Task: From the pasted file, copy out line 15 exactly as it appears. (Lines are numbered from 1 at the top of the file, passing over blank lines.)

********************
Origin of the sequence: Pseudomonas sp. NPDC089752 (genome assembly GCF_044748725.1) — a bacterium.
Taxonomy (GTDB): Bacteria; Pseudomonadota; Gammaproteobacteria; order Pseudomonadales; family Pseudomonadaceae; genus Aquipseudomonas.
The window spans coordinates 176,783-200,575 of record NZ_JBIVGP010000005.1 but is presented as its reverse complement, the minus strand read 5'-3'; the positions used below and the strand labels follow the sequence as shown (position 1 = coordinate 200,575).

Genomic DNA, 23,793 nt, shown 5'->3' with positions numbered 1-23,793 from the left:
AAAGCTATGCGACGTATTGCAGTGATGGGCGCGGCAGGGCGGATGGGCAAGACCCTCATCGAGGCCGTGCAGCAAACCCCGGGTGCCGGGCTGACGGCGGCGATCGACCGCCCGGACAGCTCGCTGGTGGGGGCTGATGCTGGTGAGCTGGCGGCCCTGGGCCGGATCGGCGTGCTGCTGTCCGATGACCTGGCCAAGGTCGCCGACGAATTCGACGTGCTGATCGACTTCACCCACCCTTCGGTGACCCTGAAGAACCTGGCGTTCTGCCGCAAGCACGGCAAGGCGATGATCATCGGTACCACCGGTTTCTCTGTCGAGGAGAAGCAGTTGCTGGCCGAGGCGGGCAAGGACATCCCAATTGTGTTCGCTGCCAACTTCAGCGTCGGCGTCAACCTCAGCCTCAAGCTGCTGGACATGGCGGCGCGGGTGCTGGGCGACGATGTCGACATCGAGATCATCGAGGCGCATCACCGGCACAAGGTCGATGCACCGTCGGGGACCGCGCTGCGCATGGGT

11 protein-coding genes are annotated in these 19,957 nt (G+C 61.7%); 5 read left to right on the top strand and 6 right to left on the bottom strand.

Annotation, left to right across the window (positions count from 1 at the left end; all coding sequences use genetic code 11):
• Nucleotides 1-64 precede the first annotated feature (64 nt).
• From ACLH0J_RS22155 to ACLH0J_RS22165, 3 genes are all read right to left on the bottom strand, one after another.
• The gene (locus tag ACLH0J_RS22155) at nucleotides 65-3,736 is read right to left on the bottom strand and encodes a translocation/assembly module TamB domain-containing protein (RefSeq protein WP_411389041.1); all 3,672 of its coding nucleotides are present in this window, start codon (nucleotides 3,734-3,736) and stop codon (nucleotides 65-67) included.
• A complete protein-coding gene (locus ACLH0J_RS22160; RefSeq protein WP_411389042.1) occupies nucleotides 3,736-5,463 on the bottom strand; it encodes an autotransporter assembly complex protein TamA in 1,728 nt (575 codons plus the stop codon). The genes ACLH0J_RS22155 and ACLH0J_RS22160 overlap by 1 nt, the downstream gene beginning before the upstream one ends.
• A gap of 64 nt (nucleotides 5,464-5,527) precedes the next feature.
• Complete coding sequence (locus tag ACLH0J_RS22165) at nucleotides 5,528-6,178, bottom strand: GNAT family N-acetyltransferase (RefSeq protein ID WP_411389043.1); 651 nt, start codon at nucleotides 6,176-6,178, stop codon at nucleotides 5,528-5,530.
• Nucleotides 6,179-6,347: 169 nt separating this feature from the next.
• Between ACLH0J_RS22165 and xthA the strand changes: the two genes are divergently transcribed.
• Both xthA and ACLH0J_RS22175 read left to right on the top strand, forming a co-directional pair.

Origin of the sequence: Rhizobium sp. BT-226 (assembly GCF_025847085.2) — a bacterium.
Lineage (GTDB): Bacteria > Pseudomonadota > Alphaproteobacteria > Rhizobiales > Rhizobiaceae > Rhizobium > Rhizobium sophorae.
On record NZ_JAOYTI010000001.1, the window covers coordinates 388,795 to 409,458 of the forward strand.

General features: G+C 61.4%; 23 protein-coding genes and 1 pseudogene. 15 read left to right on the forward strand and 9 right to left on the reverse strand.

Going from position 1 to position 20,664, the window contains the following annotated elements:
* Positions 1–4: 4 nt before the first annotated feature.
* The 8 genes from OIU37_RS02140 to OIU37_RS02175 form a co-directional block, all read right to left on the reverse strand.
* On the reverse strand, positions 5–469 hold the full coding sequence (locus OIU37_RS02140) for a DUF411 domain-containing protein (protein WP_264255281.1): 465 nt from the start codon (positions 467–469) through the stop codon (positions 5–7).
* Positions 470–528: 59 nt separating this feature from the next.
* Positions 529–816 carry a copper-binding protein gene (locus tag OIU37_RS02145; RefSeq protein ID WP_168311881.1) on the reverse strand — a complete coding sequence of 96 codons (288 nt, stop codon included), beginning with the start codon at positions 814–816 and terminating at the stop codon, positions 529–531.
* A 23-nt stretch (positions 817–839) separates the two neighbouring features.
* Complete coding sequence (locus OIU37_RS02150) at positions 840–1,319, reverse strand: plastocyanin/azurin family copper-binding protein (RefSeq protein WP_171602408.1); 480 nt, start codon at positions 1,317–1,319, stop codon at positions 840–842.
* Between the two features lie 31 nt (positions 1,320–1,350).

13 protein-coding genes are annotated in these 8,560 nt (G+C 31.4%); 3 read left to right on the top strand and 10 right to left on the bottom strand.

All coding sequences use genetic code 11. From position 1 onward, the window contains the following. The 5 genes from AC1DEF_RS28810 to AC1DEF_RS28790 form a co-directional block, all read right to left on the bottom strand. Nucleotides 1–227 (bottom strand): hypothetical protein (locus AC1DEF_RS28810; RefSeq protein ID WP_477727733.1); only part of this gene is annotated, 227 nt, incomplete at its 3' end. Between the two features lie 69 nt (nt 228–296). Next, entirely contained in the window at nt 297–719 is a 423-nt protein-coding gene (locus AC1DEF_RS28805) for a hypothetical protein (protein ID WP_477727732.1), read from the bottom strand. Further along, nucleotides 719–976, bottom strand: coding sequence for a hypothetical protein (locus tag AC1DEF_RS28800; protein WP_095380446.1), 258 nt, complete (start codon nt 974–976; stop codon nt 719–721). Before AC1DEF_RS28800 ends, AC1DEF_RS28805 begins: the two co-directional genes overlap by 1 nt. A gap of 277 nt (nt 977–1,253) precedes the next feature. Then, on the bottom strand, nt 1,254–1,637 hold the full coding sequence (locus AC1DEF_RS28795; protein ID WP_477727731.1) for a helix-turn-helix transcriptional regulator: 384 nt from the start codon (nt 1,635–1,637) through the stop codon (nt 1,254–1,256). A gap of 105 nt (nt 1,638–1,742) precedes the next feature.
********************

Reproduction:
• Between ACLH0J_RS22165 and xthA the strand changes: the two genes are divergently transcribed.